The fledgling council insurer faces a blow to its survival

The insurance mutual for London’s local authorities could fall on the starting blocks, if a current court case forces it to compete with private sector rivals, a minister has been told.

Local authorities are currently allowed to appoint the London Authorities Mutual (LAML) without going through complex and lengthy public procurement procedures.

But this could change if a case brought by private sector competitor Risk Managing Partners (RMP) against Brent council succeeds.

In a letter to Local Government minister John Healey, LAML chairman Nathan Elvery said that while private sector insurers might welcome the collapse of LAML, because they see it as a rival, it is saving councils a significant amount of money, and the government has a duty to protect it.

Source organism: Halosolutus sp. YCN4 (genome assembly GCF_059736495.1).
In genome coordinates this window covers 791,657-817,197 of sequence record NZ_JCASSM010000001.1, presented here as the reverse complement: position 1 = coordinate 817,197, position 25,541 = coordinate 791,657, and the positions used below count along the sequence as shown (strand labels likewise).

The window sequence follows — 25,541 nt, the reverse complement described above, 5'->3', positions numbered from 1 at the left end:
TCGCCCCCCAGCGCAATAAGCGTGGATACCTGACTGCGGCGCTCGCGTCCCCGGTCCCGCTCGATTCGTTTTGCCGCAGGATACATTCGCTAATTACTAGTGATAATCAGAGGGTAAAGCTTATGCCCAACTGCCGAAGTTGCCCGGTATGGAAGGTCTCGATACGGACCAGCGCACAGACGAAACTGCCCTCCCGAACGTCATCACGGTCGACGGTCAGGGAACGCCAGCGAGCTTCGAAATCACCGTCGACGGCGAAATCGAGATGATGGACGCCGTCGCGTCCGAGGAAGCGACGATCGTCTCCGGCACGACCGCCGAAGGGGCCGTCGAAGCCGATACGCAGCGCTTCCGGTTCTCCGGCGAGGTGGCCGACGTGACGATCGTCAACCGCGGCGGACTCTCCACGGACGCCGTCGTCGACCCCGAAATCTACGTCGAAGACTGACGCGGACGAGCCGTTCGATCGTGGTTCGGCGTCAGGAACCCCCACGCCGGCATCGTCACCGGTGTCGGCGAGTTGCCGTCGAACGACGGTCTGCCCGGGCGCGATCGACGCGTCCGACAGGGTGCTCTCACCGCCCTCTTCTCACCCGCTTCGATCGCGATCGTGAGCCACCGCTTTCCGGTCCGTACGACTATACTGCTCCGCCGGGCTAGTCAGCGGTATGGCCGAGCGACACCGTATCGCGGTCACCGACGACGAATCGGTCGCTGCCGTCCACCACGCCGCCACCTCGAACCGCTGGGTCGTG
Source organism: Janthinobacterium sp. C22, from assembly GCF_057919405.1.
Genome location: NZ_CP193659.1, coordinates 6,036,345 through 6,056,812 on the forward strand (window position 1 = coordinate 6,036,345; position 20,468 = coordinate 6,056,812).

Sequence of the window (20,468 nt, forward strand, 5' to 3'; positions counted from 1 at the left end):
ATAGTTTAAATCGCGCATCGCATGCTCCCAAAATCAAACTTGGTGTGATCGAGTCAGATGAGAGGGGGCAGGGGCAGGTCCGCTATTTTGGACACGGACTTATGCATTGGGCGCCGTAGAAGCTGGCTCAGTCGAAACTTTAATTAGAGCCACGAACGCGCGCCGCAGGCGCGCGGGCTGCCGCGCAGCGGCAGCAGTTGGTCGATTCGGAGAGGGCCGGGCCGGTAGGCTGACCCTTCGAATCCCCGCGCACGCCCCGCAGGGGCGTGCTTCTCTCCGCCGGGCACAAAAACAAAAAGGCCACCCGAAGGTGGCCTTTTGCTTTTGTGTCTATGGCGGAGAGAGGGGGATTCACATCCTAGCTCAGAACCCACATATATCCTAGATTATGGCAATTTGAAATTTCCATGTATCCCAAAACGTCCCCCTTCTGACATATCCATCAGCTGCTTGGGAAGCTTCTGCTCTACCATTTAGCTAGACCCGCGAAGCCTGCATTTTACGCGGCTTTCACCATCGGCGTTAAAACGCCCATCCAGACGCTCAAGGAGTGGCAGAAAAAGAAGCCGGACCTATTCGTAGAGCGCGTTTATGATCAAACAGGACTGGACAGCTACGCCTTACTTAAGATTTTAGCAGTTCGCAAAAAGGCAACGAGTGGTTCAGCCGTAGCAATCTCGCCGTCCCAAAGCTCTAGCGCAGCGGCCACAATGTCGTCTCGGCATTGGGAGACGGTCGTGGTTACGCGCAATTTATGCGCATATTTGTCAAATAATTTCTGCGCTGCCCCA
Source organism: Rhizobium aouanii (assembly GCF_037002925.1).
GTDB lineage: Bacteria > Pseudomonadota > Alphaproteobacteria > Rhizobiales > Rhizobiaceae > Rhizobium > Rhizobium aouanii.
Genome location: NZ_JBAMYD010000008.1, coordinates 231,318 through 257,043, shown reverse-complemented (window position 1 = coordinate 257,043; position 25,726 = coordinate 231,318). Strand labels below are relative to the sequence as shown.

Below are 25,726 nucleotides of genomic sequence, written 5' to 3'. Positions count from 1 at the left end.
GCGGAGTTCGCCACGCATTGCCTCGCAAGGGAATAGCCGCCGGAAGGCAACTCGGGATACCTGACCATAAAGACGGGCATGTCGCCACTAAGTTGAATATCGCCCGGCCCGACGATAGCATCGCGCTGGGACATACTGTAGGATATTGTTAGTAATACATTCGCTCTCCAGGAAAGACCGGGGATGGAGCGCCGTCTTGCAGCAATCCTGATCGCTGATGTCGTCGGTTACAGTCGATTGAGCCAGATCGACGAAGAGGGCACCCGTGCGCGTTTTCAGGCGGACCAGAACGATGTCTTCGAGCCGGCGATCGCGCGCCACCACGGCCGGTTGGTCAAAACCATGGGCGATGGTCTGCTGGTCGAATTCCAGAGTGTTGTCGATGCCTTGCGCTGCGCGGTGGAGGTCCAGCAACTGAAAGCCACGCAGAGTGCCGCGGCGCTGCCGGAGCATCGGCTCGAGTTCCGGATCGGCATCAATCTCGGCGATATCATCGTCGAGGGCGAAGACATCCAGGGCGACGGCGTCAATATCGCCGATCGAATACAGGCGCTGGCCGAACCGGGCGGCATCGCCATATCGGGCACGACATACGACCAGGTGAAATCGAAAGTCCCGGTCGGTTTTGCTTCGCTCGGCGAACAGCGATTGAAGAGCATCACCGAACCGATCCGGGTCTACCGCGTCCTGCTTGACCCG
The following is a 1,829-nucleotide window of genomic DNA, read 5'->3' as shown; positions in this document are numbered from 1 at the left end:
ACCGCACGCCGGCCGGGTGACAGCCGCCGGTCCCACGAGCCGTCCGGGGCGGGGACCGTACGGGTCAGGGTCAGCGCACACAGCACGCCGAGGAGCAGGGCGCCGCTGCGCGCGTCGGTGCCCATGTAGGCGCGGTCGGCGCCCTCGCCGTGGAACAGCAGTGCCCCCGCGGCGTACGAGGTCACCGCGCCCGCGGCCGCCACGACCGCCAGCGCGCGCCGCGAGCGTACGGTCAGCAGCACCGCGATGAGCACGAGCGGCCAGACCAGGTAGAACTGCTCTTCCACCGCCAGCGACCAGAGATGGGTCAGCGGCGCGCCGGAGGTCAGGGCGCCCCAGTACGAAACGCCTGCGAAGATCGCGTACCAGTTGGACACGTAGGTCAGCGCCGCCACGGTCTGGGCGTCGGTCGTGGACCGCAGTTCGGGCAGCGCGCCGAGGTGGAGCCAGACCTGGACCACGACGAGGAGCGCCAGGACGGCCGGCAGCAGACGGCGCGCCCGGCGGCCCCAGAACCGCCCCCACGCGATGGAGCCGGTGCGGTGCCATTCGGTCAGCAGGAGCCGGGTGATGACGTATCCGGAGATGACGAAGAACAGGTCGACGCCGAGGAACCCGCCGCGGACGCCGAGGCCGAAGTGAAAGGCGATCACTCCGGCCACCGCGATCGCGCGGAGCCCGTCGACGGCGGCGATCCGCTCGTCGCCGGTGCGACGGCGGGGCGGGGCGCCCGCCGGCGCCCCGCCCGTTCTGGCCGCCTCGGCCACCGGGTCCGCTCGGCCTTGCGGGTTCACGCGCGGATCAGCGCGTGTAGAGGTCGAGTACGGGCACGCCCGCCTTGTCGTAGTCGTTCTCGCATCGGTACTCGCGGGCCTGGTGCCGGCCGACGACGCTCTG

In an administrative court hearing last week, RMP claimed Brent council breached the Public Contracts Regulations by abandoning a procurement exercise and awarding some of its insurances, which were subject to a tender process, to LAML, which had not been active in the process.

The case will not be resolved until the spring, at the earliest.

Elvery said that LAML saved local authorities some 15% annually on insurance costs, while giving them enhanced insurance cover.

LAML, which opened for business last April, is currently backed by 10 London boroughs, with three having full membership of the mutual, and controlling over £8m.

Seven other boroughs are set to become full members when their current insurance arrangements end.